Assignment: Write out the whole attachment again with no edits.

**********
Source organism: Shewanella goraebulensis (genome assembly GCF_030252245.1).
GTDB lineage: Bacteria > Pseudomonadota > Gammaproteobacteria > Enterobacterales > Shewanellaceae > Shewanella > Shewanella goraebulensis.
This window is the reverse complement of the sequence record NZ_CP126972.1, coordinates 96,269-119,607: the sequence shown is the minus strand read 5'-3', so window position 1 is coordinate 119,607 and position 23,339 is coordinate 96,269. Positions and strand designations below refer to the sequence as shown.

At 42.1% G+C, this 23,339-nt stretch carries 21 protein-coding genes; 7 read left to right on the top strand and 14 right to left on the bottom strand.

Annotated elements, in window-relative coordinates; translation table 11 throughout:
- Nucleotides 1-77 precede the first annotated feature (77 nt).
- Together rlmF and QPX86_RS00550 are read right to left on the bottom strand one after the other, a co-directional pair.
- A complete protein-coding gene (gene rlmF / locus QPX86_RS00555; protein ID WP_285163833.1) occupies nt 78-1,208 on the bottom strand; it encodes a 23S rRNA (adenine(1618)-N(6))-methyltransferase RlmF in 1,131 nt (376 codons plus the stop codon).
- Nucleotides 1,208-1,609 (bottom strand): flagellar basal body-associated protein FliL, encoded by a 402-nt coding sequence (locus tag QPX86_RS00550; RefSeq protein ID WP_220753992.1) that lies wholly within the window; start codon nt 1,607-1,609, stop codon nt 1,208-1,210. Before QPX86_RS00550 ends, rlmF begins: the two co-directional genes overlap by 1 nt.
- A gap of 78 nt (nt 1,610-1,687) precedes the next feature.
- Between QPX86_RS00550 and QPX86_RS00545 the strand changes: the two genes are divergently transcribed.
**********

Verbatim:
Source organism: Shewanella goraebulensis (genome assembly GCF_030252245.1).
GTDB lineage: Bacteria > Pseudomonadota > Gammaproteobacteria > Enterobacterales > Shewanellaceae > Shewanella > Shewanella goraebulensis.
This window is the reverse complement of the sequence record NZ_CP126972.1, coordinates 96,269-119,607: the sequence shown is the minus strand read 5'-3', so window position 1 is coordinate 119,607 and position 23,339 is coordinate 96,269. Positions and strand designations below refer to the sequence as shown.

At 42.1% G+C, this 23,339-nt stretch carries 21 protein-coding genes; 7 read left to right on the top strand and 14 right to left on the bottom strand.

Annotated elements, in window-relative coordinates; translation table 11 throughout:
- Nucleotides 1-77 precede the first annotated feature (77 nt).
- Together rlmF and QPX86_RS00550 are read right to left on the bottom strand one after the other, a co-directional pair.
- A complete protein-coding gene (gene rlmF / locus QPX86_RS00555; protein ID WP_285163833.1) occupies nt 78-1,208 on the bottom strand; it encodes a 23S rRNA (adenine(1618)-N(6))-methyltransferase RlmF in 1,131 nt (376 codons plus the stop codon).
- Nucleotides 1,208-1,609 (bottom strand): flagellar basal body-associated protein FliL, encoded by a 402-nt coding sequence (locus tag QPX86_RS00550; RefSeq protein ID WP_220753992.1) that lies wholly within the window; start codon nt 1,607-1,609, stop codon nt 1,208-1,210. Before QPX86_RS00550 ends, rlmF begins: the two co-directional genes overlap by 1 nt.
- A gap of 78 nt (nt 1,610-1,687) precedes the next feature.
- Between QPX86_RS00550 and QPX86_RS00545 the strand changes: the two genes are divergently transcribed.